KIF11 is another mitotic kinesin found to have a key role in post-mitotic neurons. Swarnkar et al. found that post-developmental knockdown of KIF11 resulted in increased dendritic branching in hippocampal neurons and total spine density [12]. This is similar to the work in superior ganglion cells, which showed increased dendritic arborization with KIF11 inhibition [58]. These studies suggest that KIF11 functions post-mitotically through the modulation of dendrites. KIF11 also has an axonal phenotype. Knockout of KIF11 causes axons to grow five times longer than controls with increased branching [20]. The phenotype appears to be caused partly by a lower propensity of the axon and newly formed branches to undergo bouts of retraction.
KIF1C is a minus-end-directed motor that is evolutionarily conserved from simple yeasts to higher eukaryotes [26]. Apart from its function in development, KIF1C is highly expressed in the CNS throughout adulthood [48,59], indicating that it may function in post-mitotic neurons. Work from Muralidharan et al. shows that KIF1C plays a vital role in the organization of microtubules in developing axons [48]. For instance, depletion or pharmacological inhibition of KIF1C in rat embryonic hippocampal neurons resulted in shorter axons in addition to reduced secondary and tertiary branching [48]. Axonal growth was also impaired, as KIF1C depleted axons of rat spinal cord ganglion (SCG) neurons grew in spurts with periods of stalled growth [48]. This contrasts with the control group that grew steadily. The growth cones of the axons were also altered with KIF1C depletion. KIF1C depleted neurons had smaller growth cones with fewer filopodia occupied by microtubules compared to controls [48]. Furthermore, the tips of KIF1C axons were blunted and clubbed in comparison to the control, which were fan-like in nature [48]. Upon examination of fluorescently stained microtubules, KIF1C-depleted growth cones had notably more curled microtubules than in control growth cones [48]. Interestingly, this phenotype is reminiscent of stalled growth cones or growth cones of retracting axons [48].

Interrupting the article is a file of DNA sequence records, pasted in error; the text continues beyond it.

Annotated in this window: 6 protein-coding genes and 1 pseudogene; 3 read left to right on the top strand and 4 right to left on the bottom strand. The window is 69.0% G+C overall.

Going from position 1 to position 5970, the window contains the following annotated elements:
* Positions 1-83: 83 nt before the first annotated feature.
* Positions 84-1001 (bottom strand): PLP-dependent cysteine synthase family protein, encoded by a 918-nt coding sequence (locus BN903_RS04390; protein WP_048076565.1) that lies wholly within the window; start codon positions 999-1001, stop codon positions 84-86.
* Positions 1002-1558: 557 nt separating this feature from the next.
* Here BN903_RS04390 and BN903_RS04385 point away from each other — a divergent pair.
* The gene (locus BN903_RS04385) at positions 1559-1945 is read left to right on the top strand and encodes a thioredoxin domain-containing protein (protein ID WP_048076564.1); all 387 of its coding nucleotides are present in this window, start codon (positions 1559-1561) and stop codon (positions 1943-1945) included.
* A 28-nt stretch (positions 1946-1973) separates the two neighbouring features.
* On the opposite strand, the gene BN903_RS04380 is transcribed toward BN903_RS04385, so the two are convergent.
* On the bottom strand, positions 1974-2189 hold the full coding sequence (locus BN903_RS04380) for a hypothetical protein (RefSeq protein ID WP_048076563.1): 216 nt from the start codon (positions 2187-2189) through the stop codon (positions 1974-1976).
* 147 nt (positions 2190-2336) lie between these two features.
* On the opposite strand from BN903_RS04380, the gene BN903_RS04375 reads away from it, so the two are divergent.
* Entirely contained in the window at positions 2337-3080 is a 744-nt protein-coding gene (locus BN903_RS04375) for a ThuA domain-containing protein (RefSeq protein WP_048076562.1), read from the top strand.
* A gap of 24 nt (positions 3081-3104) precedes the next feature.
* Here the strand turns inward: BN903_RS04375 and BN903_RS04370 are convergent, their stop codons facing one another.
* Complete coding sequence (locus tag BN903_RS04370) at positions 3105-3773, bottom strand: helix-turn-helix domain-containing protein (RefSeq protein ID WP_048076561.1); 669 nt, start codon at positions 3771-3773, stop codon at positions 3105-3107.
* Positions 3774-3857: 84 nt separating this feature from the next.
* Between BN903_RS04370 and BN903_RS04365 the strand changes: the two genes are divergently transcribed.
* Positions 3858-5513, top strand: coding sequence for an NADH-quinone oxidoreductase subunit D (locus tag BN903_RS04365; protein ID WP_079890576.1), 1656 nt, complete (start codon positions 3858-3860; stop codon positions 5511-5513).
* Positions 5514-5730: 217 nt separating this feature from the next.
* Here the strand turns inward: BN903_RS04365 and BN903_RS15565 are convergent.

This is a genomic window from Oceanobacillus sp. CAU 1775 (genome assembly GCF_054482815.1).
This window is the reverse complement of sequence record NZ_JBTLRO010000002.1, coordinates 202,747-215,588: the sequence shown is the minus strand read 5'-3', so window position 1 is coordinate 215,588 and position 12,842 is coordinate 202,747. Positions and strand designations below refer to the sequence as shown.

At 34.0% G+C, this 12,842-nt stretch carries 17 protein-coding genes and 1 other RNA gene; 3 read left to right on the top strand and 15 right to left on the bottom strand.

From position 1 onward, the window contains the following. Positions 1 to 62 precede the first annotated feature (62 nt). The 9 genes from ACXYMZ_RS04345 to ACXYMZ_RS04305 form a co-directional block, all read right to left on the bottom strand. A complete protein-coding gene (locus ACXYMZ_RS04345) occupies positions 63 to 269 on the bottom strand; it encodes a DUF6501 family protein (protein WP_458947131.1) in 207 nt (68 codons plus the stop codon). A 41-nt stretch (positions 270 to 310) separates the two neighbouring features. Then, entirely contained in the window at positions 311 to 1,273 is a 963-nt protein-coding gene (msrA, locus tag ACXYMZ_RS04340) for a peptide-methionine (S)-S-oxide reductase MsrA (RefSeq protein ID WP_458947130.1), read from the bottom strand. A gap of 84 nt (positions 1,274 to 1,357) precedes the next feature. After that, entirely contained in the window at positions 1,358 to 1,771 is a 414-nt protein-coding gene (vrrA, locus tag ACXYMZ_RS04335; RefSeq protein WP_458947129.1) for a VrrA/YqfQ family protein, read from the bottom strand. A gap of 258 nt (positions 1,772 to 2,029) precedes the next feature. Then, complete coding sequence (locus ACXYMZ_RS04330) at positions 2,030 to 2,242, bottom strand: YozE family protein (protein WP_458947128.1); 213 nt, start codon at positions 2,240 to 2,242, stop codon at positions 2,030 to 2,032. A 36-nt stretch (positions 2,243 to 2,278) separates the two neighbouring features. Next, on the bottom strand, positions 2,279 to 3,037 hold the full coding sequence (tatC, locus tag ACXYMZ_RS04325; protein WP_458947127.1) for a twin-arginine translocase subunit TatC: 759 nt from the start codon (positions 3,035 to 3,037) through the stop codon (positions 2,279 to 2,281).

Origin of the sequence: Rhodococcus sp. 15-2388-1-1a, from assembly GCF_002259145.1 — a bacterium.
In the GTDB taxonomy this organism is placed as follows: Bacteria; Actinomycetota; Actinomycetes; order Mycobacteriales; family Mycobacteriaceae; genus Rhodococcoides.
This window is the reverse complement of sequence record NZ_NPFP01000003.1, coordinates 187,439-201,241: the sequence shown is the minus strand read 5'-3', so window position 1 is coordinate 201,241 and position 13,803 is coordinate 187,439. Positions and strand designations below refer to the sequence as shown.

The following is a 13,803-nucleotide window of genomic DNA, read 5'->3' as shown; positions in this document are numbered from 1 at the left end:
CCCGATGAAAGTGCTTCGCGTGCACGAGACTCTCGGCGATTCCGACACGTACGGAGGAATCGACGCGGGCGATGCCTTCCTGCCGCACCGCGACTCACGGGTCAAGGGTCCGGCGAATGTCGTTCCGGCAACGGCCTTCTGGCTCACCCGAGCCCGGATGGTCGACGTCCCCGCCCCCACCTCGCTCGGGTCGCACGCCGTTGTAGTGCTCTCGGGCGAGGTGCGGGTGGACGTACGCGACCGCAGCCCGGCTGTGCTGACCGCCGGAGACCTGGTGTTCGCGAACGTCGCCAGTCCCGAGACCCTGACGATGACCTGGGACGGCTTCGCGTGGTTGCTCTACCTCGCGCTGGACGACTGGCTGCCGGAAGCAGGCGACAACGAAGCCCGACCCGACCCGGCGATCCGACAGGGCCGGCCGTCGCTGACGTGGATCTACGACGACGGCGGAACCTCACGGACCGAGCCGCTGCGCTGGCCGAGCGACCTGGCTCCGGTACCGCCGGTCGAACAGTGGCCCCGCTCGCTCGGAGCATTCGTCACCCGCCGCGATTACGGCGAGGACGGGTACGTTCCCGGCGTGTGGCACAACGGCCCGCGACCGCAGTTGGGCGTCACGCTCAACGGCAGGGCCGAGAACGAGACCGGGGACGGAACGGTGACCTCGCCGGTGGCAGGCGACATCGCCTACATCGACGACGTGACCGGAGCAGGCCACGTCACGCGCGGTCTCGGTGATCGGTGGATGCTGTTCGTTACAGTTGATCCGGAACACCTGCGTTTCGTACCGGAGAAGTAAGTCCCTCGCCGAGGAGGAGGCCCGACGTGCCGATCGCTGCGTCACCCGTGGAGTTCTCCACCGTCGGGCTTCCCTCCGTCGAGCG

Mitotic kinesin KIF15 is expressed in post-mitotic neurons [51]. Work in zebrafish has demonstrated that KIF15 plays a role in axonal development [22]. For instance, knockdown of KIF15 significantly increases the velocity of axonal growth, producing longer axons [22]. In addition, the axons had fewer branches. However, with KIF15 overexpression, the phenotype is reversed [22]. It is important to note that this post-mitotic phenotype bears some similarity to that of KIF11.